From my Experience
If you have been reading my blog, you already know that I am a mom of 3 daughters; one toddler, kindergartener and a newborn. Ever since my eldest daughter was born, I have made sure to always have some art materials at hand. From putting paint on their little feet before they start to walk to setting up art materials on low shelves when they started to crawl. When materials are accessible for kids then they will automatically use them. Creativity is something so natural and when the art space is simple with minimal amounts of materials it allows for less distraction and more creation.
Why Set up an Art Space for the Kiddos at Home?
An art space at home can encourage independent play, creativity, free up time for the caretaker, and allow kids to engage in self-expression and storytelling. Psychologically, it is important for kids to find ways to express their emotions, feelings and work through the events that have happened throughout there days and life. According to an article from Michigan State University: when we look at Child Development when kids are involved in art activities they are working on there Fine Motor Skills, Cognitive Development, Math Skills, and Language Skills. So, if those aren’t enough reasons to encourage art in kids then I am not sure what it.
A few things to Know when Setting up a Minimal yet Inviting Art Space
- The art space and supplies should be age appropriate. If you have many age ranges, then you can put the materials like scissors higher up on taller shelves.
- Tables, chairs, and shelves should be accessible for the kids based on the size of the child. In the picture below, I took one of my tall tables and chairs and cut it down to be kid-friendly height.
- Keep a limited amount of materials displayed on shelves and rotate them with new materials ever so often. This encourages more creativity since the materials seem new. I tend to rotate art materials like every 2 weeks but that depends on you.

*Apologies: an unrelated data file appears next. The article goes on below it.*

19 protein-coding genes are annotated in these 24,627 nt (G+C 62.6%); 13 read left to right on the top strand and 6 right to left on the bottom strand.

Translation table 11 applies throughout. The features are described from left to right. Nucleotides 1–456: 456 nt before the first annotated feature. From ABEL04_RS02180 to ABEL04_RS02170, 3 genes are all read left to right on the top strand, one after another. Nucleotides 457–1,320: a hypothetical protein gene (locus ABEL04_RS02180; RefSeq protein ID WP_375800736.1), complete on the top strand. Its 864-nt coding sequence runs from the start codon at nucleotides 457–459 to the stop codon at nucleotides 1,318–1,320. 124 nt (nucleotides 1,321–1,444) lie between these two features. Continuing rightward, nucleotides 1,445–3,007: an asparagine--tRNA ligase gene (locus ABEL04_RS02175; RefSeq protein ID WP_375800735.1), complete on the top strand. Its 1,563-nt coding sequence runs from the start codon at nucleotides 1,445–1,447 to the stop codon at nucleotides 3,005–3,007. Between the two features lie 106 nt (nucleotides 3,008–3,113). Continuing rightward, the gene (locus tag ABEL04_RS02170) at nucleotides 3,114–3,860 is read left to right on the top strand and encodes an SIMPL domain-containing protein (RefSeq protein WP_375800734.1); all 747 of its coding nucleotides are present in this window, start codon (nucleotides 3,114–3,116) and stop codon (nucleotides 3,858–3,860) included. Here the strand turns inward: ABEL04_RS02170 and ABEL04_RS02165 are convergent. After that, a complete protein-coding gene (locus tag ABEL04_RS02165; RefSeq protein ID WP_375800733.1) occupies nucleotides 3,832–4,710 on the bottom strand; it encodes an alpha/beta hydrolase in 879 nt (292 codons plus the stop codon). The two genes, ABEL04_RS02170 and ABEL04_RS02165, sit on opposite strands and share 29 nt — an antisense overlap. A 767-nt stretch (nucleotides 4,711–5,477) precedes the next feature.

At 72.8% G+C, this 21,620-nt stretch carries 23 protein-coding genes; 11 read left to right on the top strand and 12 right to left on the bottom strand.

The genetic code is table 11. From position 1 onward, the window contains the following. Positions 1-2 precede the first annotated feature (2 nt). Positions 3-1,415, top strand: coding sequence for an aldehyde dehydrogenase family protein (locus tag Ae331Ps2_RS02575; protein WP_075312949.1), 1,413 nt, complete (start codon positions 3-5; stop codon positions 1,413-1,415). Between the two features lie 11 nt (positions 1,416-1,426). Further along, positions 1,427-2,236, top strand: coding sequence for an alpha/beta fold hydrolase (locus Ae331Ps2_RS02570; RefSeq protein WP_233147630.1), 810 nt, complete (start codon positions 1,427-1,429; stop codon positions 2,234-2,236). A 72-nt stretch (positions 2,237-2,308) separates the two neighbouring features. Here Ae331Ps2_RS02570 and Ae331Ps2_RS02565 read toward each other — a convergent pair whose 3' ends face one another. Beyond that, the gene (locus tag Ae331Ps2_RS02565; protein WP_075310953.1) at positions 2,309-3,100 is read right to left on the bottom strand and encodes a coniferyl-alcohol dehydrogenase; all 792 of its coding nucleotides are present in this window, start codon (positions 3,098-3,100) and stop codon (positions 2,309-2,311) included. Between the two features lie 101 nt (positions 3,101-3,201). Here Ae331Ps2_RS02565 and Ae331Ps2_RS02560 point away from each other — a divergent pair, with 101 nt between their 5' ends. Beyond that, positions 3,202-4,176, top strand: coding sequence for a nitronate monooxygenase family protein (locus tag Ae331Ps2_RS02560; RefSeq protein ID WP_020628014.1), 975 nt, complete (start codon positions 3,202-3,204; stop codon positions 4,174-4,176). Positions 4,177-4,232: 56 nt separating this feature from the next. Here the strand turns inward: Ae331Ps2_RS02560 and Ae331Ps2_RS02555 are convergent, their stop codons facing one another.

Where to Set up an Art Space
Set up your art space where there is lots of natural lighting and is a place of calm and peace. If your home does not have natural lighting then you add some art lamps to that area. Your art space does not have to be too big. Just make it comfortable and simple. It can even be a corner in a room or as big a whole room.
What I use to Stock and Organize Art Shelves with
One of the best ways to Organize Art Spaces for kids is to use containers and trays. I like to use wicker baskets, jars, trays, wooden baskets, and any other sort of natural materials. Natural materials are calming and less distracting compared to brightly colored plastic containers. Plus, natural materials don’t harm the planet so it’s a win-win.
Some Not so Common Art Materials You can use to Fill your Basket’s with
- Toy Cars: They can be fun to play with while dipped in paint. Kids can drive them around making fun lines and textures on paper
- Window crayons and Window markers: There perfect for painting on windows and also dry erase boards. And there easy to clean up after.
- Sponges: Cut out different shapes out of sponges and dip in stamp art ink, and or paint and dab on posterboard
- Blocks: Can be used to place in paint and stamp on paper. Or they can be used as stencils where kids can trace them and make shapes on paper.
- Cloth Squares: Take some old kids clothes that you don’t need and cut them up in squares. Kids can cut, sew, glue, or paint on these squares. Maybe even sew a quilt if they’re old enough to use needle and thread.